If you’ve been searching for higher investment yields lately, you may have encountered certificate of deposit offerings from a securities broker or financial advisor. These certificates are commonly referred to as brokered certificates of deposit.
A brokered certificate of deposit differs from CDs offered directly by banks in at least two material respects. And while not all of these CDs are inherently bad, some can have negative outcomes depending on the fine details.
Here’s what to look out for:
First, funds invested into a brokered certificate of deposit cannot be withdrawn before maturity. If an investor needs their money back early, they can only get it by selling the certificate back to their broker.
The price you receive may be more or less than the amount invested, depending on market conditions and the selling fee charged by the broker (if any).
Second, some brokered CDs have a feature that allows the issuing bank to pay the investor back early at the issuing bank’s option; this is commonly referred to as a call option.
A call option would normally occur after a period of declining interest rates because it would allow the issuing bank to pay back higher interest rate certificates and then issue new ones at lower rates.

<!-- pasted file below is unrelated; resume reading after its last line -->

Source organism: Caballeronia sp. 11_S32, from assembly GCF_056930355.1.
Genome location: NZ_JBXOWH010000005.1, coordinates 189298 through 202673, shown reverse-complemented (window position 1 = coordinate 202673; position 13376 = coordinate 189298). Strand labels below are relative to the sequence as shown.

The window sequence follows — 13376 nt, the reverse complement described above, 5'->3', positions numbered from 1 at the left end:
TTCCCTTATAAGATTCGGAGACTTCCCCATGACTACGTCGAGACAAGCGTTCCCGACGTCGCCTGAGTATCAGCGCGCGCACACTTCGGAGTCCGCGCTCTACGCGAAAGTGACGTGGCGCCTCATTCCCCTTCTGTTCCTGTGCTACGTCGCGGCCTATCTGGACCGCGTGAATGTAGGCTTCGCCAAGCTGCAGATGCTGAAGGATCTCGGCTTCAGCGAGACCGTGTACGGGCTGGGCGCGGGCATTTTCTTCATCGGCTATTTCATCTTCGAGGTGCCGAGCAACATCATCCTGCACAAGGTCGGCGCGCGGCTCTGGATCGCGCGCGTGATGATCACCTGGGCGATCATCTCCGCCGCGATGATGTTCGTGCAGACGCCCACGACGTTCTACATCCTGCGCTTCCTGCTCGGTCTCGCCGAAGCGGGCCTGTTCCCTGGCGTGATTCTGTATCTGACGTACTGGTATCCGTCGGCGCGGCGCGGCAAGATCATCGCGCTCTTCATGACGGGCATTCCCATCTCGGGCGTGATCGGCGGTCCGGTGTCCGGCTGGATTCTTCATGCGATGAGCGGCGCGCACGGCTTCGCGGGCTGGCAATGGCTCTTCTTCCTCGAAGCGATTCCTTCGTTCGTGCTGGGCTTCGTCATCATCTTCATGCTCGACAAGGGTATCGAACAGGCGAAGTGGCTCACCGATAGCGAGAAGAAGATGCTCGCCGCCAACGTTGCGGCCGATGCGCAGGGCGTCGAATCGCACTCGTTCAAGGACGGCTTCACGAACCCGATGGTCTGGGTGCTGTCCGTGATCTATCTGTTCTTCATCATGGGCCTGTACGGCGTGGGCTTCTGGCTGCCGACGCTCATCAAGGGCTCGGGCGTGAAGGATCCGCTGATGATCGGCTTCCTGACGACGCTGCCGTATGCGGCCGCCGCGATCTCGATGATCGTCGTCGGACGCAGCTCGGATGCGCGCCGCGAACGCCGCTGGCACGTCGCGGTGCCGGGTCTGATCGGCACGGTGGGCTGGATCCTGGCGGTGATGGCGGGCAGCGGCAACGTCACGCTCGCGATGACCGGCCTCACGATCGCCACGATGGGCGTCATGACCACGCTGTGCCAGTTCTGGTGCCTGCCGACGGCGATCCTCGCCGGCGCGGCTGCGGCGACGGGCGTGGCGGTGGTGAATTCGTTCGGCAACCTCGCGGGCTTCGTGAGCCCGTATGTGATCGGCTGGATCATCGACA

Of course, this means that the investor would be forced to reinvest their returned funds at lower rates as well.
When you invest in a longer-term certificate of deposit, you are likely doing so to lock in an attractive interest rate for the entire term of the certificate. However, you might get a nasty surprise if you purchase a brokered certificate of deposit with a call option in its terms.
While there are still benefits to purchasing brokered CDs, it’s important to carefully review and understand the terms and conditions before investing.
This is the only way to ensure that you don’t get burned by one — because when it comes to a brokered certificate of deposit, the devil is in the details.